Cycling is an ever increasing popular sport. Many people are turning to cycling as a way to stay athletic when other high impact sports – such as running – become too painful. While some people are switching sports, other people are using cycling as a way to stay fit and as part of their usual fitness routine or as cross-training. Still, others love to use the bike as an alternative mode of transportation and fitness, killing two birds with one stone. Even more, as such activities as the Iron Man and triathlons rise in popularity, so does cycling.
However, while cycling is becoming more popular every day, there’s little awareness about proper bike fitting. More often than not, people are heading to the bike store and searching for the right size bike, which is important, but it’s not the same thing as a properly fitted bike. Then, as they put on the miles between the tire and the pavement, pain increases and so does the effort. This is due to an improperly fitted bike. Unless you go to a professional bike store that offers bike fitting, you’ll end up many other people who thought cycling was supposed to be relatively painless but instead is leading to injury and discomfort.
With a properly fitted bike, however, you can not only increase your comfort level and decrease your risk of pain and injury, but you’ll also increase your performance.
Bike Size Vs. Bike Fit
Many people confuse getting the right size bike with a properly fitted bike. For sure, you need a bike that is the right size for your height and body. However, this doesn’t necessarily mean that a properly sized bike is a properly fitted bike. While size can pretty much be summed up as whether you can peddle or not and reach the handlebars, fitting goes into much more detail. Bike fitting means taking into account every contact point between you and your bike.
When you sit on a bike, you make contact with it at five points: each foot, the pelvis, and both of the hands. When your bike fits properly it means that your saddle, handlebars, brake levels and hoods, stem and pedals are all ideally aligned. It also means taking into account your shoes and cleats. While size is all about the frame, the fit is all about how to sit and ride. It’s about movement and alignment. In other words, bike fitting is all about how the frame of the human body works with the bicycle.
What Does A Properly Fitted Bike Look Like?
A properly fitted bike is different for each individual as each person’s body and how it functions – the biomechanics – is completely different. To properly fit a bike means to take a look at those connection points – hands, feet, and pelvis – and adjust them according to your ideal positioning and riding style.
For the feet, the ideal position is found through adjusting the pedals, cleats, crank arm length and even shoes. While many people assume that the bike seat is the source of discomfort, it’s the foot positioning that is often the culprit of many cycling injuries and pain. It’s also one of the most common reasons for knee injuries in cycling. The feet power the bike. Lack of power, discomfort, pain, and inefficient performance could all be the result of improper placement of the foot and pedal. This is why it’s so important to get the foot positioning right during a bike fitting.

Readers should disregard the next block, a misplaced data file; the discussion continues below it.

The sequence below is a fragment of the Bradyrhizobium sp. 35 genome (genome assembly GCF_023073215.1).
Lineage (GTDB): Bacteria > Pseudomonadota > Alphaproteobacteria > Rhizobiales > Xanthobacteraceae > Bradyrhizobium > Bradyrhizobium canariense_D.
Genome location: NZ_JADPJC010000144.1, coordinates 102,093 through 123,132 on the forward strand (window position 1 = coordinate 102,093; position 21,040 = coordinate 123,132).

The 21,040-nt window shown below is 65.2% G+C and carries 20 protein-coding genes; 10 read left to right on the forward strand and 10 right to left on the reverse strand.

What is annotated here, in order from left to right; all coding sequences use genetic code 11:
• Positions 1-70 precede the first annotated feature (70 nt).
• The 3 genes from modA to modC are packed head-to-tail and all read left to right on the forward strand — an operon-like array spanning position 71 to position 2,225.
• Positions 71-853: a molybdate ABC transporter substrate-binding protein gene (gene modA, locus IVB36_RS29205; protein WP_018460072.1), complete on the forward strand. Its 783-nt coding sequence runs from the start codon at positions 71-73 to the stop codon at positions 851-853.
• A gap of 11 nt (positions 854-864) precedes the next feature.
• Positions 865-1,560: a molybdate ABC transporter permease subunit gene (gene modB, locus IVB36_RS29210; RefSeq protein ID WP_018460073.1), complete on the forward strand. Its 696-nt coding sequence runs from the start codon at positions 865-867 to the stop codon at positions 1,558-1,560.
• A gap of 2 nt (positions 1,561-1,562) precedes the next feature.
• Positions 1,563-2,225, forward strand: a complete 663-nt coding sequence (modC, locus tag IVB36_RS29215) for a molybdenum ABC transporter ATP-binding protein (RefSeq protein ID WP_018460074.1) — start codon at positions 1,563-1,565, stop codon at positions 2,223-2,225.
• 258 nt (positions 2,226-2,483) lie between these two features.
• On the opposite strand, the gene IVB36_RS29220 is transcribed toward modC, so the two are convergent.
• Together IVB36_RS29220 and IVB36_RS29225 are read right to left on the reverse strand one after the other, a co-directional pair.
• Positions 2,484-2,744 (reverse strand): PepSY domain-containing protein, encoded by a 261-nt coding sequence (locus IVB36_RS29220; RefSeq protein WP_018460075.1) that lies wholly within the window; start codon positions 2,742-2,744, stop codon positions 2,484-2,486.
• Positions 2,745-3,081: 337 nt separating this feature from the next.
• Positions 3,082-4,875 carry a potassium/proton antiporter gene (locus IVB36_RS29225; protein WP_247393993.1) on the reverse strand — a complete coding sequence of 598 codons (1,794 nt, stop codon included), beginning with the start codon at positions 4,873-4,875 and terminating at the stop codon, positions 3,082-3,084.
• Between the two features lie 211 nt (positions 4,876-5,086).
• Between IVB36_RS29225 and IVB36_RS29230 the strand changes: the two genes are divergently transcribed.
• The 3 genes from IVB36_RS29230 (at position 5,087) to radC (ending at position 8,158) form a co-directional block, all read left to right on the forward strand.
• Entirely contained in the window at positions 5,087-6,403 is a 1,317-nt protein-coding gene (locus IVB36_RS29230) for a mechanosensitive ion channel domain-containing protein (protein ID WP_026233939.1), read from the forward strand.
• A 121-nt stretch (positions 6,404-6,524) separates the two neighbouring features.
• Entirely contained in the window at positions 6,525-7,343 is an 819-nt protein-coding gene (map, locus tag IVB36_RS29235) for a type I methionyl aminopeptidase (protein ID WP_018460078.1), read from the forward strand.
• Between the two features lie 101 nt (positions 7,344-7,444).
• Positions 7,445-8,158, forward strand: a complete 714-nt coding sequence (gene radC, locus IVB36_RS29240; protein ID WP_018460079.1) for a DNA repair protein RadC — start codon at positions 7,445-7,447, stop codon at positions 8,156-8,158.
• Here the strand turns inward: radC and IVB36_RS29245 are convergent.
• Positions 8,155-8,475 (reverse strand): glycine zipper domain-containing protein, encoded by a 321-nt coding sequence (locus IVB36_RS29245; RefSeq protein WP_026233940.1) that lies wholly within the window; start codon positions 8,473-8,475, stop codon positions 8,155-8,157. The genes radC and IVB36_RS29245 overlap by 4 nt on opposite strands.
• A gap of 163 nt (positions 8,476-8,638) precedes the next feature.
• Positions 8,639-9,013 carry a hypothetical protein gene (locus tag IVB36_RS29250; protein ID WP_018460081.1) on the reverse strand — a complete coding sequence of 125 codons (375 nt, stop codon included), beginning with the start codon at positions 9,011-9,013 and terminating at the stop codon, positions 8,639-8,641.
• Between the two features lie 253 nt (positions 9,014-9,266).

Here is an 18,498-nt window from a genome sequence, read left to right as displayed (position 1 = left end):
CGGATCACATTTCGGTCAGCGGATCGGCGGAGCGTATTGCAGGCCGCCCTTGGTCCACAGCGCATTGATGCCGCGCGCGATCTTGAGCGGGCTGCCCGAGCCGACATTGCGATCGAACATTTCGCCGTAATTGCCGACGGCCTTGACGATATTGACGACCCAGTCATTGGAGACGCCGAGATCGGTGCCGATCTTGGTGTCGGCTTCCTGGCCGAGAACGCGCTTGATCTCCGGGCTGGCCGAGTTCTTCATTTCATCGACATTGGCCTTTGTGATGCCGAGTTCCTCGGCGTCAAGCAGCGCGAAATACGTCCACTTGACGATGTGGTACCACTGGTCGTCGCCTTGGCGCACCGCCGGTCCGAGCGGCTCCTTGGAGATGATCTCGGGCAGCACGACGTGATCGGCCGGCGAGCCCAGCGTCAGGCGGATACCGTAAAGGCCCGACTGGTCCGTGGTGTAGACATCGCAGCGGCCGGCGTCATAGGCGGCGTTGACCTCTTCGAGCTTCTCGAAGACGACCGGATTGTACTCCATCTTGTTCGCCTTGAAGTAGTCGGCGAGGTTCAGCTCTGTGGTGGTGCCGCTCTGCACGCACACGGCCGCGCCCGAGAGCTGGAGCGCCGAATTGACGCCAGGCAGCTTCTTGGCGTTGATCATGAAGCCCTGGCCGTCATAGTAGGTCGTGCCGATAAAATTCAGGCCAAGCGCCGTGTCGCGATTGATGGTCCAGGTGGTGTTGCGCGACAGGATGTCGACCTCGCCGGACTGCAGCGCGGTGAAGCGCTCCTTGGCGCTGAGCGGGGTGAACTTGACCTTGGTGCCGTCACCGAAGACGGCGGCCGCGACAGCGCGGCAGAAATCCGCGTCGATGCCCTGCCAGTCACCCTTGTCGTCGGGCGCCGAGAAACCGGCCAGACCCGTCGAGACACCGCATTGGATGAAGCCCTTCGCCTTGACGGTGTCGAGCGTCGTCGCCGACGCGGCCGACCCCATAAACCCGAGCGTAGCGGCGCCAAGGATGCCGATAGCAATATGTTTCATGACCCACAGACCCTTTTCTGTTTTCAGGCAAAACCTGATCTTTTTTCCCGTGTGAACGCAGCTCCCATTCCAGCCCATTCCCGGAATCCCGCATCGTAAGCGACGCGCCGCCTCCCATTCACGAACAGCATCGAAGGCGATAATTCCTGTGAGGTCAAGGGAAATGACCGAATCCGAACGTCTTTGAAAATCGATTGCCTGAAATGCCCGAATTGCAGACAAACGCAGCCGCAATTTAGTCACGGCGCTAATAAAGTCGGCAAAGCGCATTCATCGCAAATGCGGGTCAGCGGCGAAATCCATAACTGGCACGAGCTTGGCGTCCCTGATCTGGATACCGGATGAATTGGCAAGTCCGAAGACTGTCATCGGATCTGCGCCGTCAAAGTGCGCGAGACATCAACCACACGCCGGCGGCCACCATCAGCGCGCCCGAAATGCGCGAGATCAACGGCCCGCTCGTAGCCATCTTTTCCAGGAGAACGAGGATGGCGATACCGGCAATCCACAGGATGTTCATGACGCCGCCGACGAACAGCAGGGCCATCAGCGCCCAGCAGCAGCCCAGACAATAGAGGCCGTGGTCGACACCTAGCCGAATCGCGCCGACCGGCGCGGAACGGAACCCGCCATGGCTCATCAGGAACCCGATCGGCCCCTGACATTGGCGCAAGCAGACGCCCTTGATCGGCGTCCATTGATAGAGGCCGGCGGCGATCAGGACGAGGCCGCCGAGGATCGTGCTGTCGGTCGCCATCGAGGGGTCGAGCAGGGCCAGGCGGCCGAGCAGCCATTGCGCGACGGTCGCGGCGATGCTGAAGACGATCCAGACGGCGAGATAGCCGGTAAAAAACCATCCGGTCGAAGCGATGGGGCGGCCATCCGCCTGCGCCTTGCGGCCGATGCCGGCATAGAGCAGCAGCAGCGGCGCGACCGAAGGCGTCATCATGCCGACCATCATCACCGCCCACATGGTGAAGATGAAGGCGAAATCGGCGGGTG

Pelvis And Saddle
The alignment of the pelvis means looking at not only the height and tilt but also the type of saddle and clothing choice. The wrong tilt, seat height, or fore/aft could mean an improper cycling position. This could lead to discomfort, pain, and even injury – not to mention lack of power and performance.
Hand And Handlebar Position
For the hands, the handlebars are examined, as well as the brake levels and hoods. Like the saddle, if the handlebar is in the wrong position, you could be compromising the position and alignment of your body on the bike. Bend in the torso and upper arm should be at a certain degree for maximum comfort and control. Improper bend and hand placement could mean lack of control over your bike. It could also mean putting yourself at a higher risk of injury.
When each of these equipment pieces is adjusted according to your preferences and proper alignment, then you will have a properly fitted bike.
Why Get A Bike Fitting?
First of all, it is possible to do a bike fitting yourself. In the age of the Internet, there are countless reliable and credible resources available at the tip of your fingers to figure out how to do it. However, even with the best how-to guide on bike fitting you can get your hands on, you still run the risk of missing something. It might seem to be small and inconsequential, but it could impact your performance and increase your risk of injury.
Having a professional or trained specialist do your bike fitting, however, will ensure that nothing is missed. Athletic trainers and physical therapists that specialize in the sport of cycling are the best people to seek out when it comes to getting the right bike fit. This is because they not only take a look at your height. They also evaluate your biomechanics, injury history, comfort level, riding style, and the reason for riding. They’ll analyze your positioning on everything from the handlebars down to the pedals for optimal comfort, adjusting as necessary.
Getting your bike professional fitted means riding in optimal comfort with optimal performance and decreasing your risk for injury. OSR has trained physical therapists that specialize the sport of cycling that give you the best bike fit. If you want to be able to ride comfortably, contact us today.